The world is just now getting back on its feet after the global financial crisis that was caused by the Housing Bubble of the 2000s. The last thing we need is another major bubble (“what’s a bubble?“), especially one that can’t be resolved in some of the ways the Housing Bubble was. Despite this, we are building an even bigger and more-problematic bubble in higher education just like the one we build in the housing market. There’s good news, and bad news. First, though, how we got here.
A bubble occurs whenever there is a rapid expansion in a market, usually driven by perceived higher-value in the market. It is then followed by a contraction in the market, during which the perceived good investment in the product that caused the expansion is shown to have been a poor investment.
Step 1: The Bubble Expands
Even if the buyer can’t afford the product, if they believe it will increase in value over time (i.e., common-thought before the Housing Bubble was that houses will almost always increase in value; common-thought is that having a college degree will almost always land you a better job than if you didn’t have it), then they believe they can earn back what they spent and make a profit.
Just like house-flippers (those who buy a house and sell it for a higher value), people who invest in higher education by spending money on a degree believe that the money and time they spend on the degree will be less than that which they will earn as a result of having the degree and that this final profit from having the degree would be more than not having the degree.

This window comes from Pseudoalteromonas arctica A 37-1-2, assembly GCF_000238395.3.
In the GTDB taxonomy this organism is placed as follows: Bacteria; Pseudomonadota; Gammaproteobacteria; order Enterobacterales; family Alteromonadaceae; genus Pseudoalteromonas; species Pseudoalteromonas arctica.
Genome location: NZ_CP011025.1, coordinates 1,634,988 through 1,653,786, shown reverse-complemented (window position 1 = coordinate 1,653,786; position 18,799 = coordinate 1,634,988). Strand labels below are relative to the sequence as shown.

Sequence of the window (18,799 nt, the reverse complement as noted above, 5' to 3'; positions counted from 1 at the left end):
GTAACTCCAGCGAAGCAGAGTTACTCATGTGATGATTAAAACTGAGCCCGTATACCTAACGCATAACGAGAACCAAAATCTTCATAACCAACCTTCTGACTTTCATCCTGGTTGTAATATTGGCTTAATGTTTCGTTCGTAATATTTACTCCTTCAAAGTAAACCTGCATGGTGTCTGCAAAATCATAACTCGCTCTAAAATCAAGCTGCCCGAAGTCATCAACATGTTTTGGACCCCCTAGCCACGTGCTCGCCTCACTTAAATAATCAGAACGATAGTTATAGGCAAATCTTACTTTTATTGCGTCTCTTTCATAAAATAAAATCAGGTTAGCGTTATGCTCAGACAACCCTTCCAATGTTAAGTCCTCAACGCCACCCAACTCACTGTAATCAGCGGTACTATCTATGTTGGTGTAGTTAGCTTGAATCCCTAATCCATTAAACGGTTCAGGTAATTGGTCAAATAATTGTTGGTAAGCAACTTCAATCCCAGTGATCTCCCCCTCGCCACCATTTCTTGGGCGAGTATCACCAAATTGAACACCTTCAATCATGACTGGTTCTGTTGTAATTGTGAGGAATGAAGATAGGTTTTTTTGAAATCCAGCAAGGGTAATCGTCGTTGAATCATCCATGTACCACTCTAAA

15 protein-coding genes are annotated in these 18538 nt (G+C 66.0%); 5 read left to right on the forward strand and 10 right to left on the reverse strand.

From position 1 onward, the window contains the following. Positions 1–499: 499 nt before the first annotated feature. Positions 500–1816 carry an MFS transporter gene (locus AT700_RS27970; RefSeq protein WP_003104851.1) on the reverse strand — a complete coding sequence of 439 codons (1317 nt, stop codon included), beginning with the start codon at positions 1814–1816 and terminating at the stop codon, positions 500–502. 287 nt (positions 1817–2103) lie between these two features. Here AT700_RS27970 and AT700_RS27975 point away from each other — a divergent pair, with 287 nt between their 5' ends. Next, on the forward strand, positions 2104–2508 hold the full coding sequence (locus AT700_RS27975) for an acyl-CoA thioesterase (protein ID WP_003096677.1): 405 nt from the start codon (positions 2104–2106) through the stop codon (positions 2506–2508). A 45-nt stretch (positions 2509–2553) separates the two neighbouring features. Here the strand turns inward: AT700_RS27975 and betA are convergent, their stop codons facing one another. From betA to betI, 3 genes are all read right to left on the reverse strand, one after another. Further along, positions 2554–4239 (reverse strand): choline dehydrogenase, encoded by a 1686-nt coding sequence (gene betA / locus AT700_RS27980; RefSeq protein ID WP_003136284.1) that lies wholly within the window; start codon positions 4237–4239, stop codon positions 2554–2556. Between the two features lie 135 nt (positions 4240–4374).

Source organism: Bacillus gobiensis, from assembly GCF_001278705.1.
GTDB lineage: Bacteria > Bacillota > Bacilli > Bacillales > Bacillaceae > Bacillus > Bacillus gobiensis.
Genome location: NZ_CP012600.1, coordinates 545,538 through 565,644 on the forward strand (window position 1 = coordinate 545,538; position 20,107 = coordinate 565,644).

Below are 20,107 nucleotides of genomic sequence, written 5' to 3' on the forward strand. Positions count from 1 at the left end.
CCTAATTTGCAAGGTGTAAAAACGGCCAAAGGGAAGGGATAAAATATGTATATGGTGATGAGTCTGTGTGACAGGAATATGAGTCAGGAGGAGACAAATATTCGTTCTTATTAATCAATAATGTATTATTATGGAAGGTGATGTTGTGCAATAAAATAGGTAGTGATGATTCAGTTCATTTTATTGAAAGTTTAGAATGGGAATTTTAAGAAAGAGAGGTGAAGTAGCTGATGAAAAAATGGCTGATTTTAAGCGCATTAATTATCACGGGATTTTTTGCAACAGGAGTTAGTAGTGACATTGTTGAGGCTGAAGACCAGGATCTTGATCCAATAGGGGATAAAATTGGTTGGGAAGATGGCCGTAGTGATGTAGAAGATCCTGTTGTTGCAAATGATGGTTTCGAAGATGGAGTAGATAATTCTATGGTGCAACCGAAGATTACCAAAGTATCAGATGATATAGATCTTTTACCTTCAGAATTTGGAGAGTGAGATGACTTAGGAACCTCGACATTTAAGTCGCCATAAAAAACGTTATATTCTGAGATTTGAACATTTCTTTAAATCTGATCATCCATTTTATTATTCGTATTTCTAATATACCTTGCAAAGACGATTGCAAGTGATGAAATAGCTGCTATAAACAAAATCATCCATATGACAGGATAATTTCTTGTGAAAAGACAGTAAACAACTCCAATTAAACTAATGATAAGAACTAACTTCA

This kind of investment can be encouraged if credit is easier to come by. In the housing market, this would be shown by easy-mortgages that banks were issuing to people. In higher-ed, this is now shown by federal student loan programs, private loan programs schools establish with banks and creditors, and third-party student loans from creditors. Student loans are incredibly easy to come by, so students are encouraged to take them on to get their degree, which they think will land them a great job and will make the loans easy to pay back.
Step 2: The Bubble Stands Still
After people have bought up the product and attempt to sell it (e.g., the house you bought and want to sell at a profit; you with your college degree), they find the market has adjusted and the value of what they invested in is no longer increasing. The bubble has come to a standstill. The value of the product is no longer perceived to be increasing.
Step 3: The Bubble Pops
There comes a time when the debt taken on to pay for the product has to be paid back. Before the bubble came to a standstill, this would have been easy. The house you purchased could be flipped and sold for a profit. Your 4 years in college could land you a job with a nice salary. Both of these could be possible because these goods — your house and your degree — are perceived to be valuable. Once this perceived value is gone, though — after the market has adjusted and there is much less demand for it — there is no easy way to pay off this debt.
In higher education, this becomes clearer when a college degree — what was once thought to be a ticket to the American Dream — can barely get students a job that pays to put a roof over their heads and food in their mouths, let alone pay off their debt. If everybody has a college degree, the perceived value of it among employers is lower, especially considering that these degrees don’t prepare students for the jobs for which they are applying. If there are 40 jobs open which require degrees, but 400 people apply, and all have degrees, your degree is no longer that ticket to landing the job.
There’s good news and bad news at this point. The bad news is that with mortgages, when you declare bankruptcy, the debt can go away. It’s a less-than-ideal solution, but at least there’s a final way out. With student loans, when you declare bankruptcy, they stay.